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Young at Heart

Young at Heart
Even before his breakthrough role in Alexander Payne's "Sideways," the industry had caught on to Paul Giamatti. Whether irritating Howard Stern in "Private Parts" or taking crankiness to new heights in "American Splendor," Giamatti was recognized as an actor's actor, reliably turning in scene-stealing performances in a vast range of movies.

He continues the trend of playing lovable misanthropes in "Barney's Version," based on the novel by Canadian author Mordecai Richler. The film spans several decades in the life of TV producer Barney Panofsky as he recounts such events as his multiple marriages and his friendship with the alcoholic Boogie (Scott Speedman), whom Barney may or may not have murdered. Back Stage spoke with Giamatti, who, as always, was self-deprecating to the point of self-abuse.

Aging Onscreen

Giamatti admits the biggest challenge of taking on the role was playing a man in three decades of his life. "I was worried about bad old-age makeup and the bad old-age acting," he says. "That shaking, old-man acting was what I was worried about. But even when I was at drama school in my early 20s, if there was an old guy in a play, I had the role. The old guy in the Chekhov play with the blanket over his knees? That was always me. So I had practice playing old." Giamatti also goes through a series of hairpieces in the movie. "I wear a lot of wigs in this," he says. "It was kind of disconcerting. They said to me, 'The good thing is when you get to be 65, we'll just use your real hair for this.' That's kind of sad." Still, Giamatti says playing older wasn't too difficult; it was aging down that he worried about most. "Going backwards is harder than going forwards for me," he says. "The character is also more repressed and bound up; he's harder to access emotionally. I worried about that part the most; and when I see the movie, I see myself worrying about it."

Staying True to the Novel

Giamatti says he tried not to get "too involved" in the book when playing Barney. "Because the script is very different, I had to put the book aside," he says. "I read it through lightly once and then again after I finished. I would go back for certain scenes to see if there was something more I could bring to the movie. But I had to play the character in the script, not the book. Still, it's a great book." The actor admits being surprised the producers would think of him to play Richler's protagonist. "When I first met these guys, I said, 'You realize I'm not Canadian? Aren't you worried some weird American character actor is going to screw up this Canadian national treasure?' Ultimately, I had to let go of that and not worry about it too much. Part of it is that the script is so well written; I just had to stay out of the way of it."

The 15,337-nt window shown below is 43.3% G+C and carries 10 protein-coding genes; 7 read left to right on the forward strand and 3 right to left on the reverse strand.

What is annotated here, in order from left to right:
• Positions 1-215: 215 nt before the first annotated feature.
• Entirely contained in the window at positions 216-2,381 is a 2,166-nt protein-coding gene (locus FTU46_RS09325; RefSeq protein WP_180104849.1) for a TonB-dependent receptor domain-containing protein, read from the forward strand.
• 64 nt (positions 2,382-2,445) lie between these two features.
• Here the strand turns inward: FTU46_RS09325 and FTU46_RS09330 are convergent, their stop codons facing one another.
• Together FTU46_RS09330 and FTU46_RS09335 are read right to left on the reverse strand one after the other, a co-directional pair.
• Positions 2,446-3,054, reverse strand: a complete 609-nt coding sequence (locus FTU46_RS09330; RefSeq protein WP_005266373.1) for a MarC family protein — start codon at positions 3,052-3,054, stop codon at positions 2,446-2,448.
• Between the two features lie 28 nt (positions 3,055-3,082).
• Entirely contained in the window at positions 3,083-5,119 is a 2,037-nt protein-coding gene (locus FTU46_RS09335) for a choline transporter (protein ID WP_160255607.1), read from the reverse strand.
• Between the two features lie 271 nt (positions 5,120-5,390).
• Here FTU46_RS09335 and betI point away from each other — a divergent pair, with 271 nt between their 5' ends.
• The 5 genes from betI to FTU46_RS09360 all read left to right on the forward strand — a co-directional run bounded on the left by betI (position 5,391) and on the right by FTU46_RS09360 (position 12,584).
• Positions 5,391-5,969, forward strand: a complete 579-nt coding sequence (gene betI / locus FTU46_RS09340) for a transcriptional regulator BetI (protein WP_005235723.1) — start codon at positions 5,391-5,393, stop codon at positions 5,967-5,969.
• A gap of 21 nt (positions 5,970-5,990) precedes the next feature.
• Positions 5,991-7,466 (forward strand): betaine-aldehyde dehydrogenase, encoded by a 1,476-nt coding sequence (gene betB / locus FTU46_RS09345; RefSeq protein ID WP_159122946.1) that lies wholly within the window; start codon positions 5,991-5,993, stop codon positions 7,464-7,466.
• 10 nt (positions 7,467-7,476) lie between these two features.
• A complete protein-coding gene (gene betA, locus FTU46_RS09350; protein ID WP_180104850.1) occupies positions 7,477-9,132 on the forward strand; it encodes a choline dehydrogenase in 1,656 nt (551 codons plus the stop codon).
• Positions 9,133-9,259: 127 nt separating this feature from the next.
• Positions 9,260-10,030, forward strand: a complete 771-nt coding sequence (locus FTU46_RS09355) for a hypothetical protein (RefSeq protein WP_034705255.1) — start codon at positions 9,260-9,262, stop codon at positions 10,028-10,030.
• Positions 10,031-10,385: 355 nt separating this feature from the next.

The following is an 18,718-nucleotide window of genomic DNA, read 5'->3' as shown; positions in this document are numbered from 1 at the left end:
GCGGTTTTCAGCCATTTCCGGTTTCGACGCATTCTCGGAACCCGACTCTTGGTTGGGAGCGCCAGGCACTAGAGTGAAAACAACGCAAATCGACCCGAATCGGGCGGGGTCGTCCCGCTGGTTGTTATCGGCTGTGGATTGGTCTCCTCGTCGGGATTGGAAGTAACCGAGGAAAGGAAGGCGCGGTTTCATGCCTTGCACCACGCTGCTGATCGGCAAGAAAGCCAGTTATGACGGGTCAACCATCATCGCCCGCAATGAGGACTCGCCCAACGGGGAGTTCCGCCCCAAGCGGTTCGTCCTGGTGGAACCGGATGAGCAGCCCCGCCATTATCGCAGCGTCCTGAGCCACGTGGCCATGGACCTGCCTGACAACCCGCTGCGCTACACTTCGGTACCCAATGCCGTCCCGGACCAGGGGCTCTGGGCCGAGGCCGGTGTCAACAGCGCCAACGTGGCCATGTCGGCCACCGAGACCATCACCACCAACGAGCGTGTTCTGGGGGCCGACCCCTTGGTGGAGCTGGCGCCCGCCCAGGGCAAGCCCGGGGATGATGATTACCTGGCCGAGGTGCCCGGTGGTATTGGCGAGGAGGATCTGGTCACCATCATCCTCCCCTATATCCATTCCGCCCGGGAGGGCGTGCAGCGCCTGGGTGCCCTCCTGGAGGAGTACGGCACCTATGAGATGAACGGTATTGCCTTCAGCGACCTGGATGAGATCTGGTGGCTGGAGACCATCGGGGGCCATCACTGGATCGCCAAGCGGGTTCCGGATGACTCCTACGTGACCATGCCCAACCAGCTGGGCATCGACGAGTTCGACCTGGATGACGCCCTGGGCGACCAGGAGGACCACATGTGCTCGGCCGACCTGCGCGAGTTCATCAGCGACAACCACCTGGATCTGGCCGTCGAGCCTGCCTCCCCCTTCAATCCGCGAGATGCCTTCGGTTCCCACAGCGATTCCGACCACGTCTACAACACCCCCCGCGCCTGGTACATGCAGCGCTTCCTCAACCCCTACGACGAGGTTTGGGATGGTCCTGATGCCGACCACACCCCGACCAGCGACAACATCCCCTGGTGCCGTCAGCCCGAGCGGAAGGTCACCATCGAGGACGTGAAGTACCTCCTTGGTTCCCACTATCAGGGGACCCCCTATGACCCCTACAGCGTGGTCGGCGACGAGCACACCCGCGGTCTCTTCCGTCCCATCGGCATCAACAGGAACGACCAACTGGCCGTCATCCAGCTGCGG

Working with a Legend

Barney's talkative, ex-cop father is played by Dustin Hoffman, and Barney's son is played by Hoffman's son, Jake. "To me, that seemed like all those looks skipped a generation," Giamatti says with a laugh. Barney's father, as played by Hoffman, is a raconteur, constantly telling stories and embracing life with zest. "He's an entertaining guy; he's not unlike the guy in the movie in some ways," Giamatti reveals about Hoffman. "I never knew if he was doing some old-school Method thing with me where he was telling dirty jokes to be like the character. He sees it as part of his job to keep up the energy on the set, and it's wonderful. So that wedding scene, between takes, he would grab a microphone and do a whole shtick. And it kept everybody alive."

Playing Drunk

Between "Sideways" and "Barney's Version," Giamatti has mastered the art of inebriation. "Playing drunk is really fun, it's great," he admits. "But it's a case-by-case thing. The guy in 'Sideways' is an alcoholic, as is Barney, but they're different kinds of drunks. And some of it needs to be funny, which is a tricky thing. Barney is drunk all the time, really; he's just more drunk at certain times. One of the main things I figured out was the key to playing drunk is you're desperately doing everything you can to appear not drunk." Giamatti says drunkenness is one of his specialties. "It's funny, I've played a lot of drunks. Again, at drama school, if there was a drunk—especially a drunk old guy—I was absolutely a shoo-in for that part."   

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